The Americans won because they were individualistic and American clients neither wanted nor expected to spend a lot of time at the booth. German visitors required more time since they would not request a follow-up visit unless they were certain of the value of the product. Since the Japanese are very relationship-oriented, the Japan sales team first needed to determine their relationship with a visitor, then assign a salesperson whose status would match that of the visitor. If an existing client visited the booth, the salespeople were obligated to take the client out for a drink or meal. Relationships are money and take time to develop, but once established, they can last a long time. Additionally, the Japanese prefer group rewards and recognition, so the bonus system undermined the cooperative spirit of the Japanese team.

Both the Japanese and the Germans thought the bonus system was rigged to make the Americans look good and that most of the American leads were not legitimate. This shocked the American VP who created the system.

Cross-Cultural Competencies: Each participant completed a self-assessment that resulted in a cross-cultural profile, which demonstrated where each person scored on 11 cross-cultural variables. For example, one of the variables was risk tolerance. Cultures with high risk tolerance make quick decisions with relatively less information than countries with a low risk tolerance. When the profiles were compared, the Americans had much higher risk tolerance than the Germans and Japanese. This helped all of the sales staff and management understand that American visitors would agree to a followup call or meeting (a lead) much quicker than a Japanese or German booth visitor.

Another variable that affected success by country was hierarchy. Here, the Japanese scored the highest of the three groups, which helped to explain why the Japanese sales team made an extra effort to assign a salesperson based on the status of the client, both in terms of seniority and any existing business relationship with the company. The Japanese even had different gifts to give to visitors based on their status.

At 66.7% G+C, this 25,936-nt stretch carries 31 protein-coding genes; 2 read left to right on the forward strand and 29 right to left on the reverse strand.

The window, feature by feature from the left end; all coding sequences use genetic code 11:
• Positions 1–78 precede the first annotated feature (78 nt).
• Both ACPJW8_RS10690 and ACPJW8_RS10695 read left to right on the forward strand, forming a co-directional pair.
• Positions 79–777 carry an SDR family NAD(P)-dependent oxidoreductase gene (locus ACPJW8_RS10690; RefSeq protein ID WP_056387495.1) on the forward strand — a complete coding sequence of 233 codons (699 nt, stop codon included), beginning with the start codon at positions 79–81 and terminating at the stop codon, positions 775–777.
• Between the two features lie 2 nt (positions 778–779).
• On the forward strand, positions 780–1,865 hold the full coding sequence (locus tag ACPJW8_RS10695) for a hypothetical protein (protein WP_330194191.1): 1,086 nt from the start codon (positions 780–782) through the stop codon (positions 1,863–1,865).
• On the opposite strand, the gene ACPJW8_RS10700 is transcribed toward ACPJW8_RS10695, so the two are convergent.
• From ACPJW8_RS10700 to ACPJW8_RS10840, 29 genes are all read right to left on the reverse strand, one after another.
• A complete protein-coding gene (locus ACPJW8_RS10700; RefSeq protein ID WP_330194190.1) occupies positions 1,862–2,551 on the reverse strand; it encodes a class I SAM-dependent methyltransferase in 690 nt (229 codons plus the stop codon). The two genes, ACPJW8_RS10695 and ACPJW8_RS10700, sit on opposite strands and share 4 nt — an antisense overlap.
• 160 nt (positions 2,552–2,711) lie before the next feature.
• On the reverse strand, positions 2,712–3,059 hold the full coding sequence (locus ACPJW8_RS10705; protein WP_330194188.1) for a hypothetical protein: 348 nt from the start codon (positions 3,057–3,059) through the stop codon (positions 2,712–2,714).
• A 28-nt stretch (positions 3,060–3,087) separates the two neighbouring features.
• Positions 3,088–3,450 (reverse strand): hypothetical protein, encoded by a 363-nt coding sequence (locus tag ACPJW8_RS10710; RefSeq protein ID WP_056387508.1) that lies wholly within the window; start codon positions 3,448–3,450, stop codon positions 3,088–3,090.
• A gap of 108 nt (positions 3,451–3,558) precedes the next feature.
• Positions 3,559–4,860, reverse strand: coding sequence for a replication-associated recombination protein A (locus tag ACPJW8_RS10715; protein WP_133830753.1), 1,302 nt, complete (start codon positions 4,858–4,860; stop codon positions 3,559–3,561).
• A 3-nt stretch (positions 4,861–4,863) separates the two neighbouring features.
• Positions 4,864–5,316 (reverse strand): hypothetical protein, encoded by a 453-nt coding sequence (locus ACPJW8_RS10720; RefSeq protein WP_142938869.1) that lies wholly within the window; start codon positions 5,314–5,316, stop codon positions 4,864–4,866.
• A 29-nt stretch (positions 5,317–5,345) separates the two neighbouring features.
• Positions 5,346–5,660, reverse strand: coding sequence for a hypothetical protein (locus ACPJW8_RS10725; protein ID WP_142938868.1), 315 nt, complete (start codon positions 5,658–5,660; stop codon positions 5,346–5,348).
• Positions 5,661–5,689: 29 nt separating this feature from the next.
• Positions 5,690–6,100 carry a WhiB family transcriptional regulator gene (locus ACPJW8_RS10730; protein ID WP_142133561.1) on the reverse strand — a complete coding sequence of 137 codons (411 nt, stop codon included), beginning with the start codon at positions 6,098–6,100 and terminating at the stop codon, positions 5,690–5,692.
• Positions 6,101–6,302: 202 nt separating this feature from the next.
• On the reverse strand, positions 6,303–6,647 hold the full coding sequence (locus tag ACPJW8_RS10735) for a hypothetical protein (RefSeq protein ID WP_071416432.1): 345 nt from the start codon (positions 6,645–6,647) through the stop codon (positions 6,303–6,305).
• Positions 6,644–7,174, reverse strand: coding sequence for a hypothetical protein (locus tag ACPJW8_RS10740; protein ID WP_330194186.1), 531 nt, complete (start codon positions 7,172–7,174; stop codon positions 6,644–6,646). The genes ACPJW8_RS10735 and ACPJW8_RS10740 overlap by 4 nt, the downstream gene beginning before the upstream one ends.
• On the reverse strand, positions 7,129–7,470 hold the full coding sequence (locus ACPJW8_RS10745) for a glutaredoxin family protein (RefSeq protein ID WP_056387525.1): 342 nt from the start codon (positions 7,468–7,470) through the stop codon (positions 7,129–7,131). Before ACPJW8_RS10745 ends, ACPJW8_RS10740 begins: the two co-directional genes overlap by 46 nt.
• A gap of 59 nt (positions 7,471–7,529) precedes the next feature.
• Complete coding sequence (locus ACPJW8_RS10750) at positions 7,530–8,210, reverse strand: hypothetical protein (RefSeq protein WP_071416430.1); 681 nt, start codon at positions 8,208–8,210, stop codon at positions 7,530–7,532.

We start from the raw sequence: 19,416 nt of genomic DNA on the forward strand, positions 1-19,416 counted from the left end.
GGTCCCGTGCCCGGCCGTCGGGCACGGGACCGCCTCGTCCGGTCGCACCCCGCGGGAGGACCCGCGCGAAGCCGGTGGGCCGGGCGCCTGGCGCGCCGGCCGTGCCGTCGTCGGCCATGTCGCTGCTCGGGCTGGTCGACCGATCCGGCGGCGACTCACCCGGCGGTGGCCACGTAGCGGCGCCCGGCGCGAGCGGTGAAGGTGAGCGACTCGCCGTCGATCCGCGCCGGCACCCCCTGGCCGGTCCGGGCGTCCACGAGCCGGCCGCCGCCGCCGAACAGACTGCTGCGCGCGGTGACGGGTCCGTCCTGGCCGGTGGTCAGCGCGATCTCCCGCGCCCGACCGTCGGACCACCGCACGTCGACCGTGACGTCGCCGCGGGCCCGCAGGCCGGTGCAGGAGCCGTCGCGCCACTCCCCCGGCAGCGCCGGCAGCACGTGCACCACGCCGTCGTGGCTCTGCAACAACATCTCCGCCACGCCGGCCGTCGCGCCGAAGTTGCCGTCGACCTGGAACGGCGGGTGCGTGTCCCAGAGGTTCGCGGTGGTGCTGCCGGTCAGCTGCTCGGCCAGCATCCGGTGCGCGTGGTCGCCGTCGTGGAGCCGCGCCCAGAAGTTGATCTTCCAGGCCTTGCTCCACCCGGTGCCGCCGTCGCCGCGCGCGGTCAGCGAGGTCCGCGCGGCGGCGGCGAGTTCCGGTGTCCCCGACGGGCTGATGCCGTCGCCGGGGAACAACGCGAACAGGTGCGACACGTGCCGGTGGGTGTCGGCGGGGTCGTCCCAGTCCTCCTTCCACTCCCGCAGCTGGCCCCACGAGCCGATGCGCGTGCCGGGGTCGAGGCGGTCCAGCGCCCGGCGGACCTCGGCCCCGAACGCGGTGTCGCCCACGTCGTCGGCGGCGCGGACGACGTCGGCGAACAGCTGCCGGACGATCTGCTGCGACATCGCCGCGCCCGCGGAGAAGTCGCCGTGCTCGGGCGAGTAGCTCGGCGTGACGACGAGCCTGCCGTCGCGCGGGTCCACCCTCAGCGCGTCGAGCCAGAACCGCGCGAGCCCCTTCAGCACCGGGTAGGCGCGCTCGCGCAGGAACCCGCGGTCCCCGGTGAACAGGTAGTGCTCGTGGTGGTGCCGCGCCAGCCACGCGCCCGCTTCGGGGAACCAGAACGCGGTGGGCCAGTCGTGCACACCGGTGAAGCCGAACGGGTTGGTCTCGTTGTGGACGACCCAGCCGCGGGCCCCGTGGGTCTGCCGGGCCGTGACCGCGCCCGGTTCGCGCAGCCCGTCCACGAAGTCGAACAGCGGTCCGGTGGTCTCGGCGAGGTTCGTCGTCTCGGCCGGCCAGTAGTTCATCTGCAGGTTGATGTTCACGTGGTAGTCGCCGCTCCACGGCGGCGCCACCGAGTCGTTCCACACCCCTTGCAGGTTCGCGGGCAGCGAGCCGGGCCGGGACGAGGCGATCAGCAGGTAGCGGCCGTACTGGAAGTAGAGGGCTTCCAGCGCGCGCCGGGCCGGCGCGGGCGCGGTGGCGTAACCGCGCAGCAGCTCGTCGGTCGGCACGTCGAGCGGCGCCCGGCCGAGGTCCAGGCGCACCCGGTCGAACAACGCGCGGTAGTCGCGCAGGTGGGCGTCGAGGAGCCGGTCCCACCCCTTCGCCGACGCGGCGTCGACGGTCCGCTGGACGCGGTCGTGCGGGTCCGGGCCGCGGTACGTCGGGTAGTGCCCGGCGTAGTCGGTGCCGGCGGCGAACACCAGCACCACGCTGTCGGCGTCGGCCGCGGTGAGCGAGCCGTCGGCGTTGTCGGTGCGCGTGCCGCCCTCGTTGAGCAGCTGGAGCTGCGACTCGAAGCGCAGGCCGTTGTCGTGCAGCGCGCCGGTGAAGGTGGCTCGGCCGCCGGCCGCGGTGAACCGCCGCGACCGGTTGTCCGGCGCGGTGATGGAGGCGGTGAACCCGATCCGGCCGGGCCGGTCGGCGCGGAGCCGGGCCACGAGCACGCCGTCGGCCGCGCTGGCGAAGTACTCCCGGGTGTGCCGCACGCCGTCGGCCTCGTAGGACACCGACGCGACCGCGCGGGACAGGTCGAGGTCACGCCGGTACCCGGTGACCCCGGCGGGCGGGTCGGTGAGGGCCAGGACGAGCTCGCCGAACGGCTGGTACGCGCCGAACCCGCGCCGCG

Communication Styles: The communication styles of each of the three nationalities impacted their willingness to trust each other. The training addressed this through role-plays of meetings. It quickly became apparent that the Germans were the most direct communicators. When providing negative feedback, the Germans went right to the point: “You failed to meet your quota.” The Americans were more indirect: “Can you help me understand why the target was not met?” The Japanese were the most “face saving” and least direct: “The team is counting on all of us for success.”

After a discussion of the communication styles, the whole team created communication ground rules and even a “safe word” in case someone thought there was a misunderstanding.

PERFORMANCE AT WORK

Three months after the training, the trade show in Germany was held again. This time, there was no bonus system. The sales staff reported much better cooperation between the representatives. The booth results were 30 percent higher than the year earlier. The organization also asked for a Show Performance Audit and Analysis (SPAA) of its booth and staff in comparison to its competitors. The results of the audit will be incorporated into next year’s training.

If you would like a more detailed description of the training, the SPAA, or a list of the Top 10 Guidelines for International Trade Show Success, contact me at: ngoodman@global-dynamics.com.

Neal Goodman, Ph.D., is president of Global Dynamics, Inc., a training and development firm specializing in globalization, cultural intelligence, effective virtual workplaces, and diversity and inclusion. He can be reached at 305.682.7883 and at ngoodman@global-dynamics.com. For more information, visit http://www.global-dynamics.com.

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best practices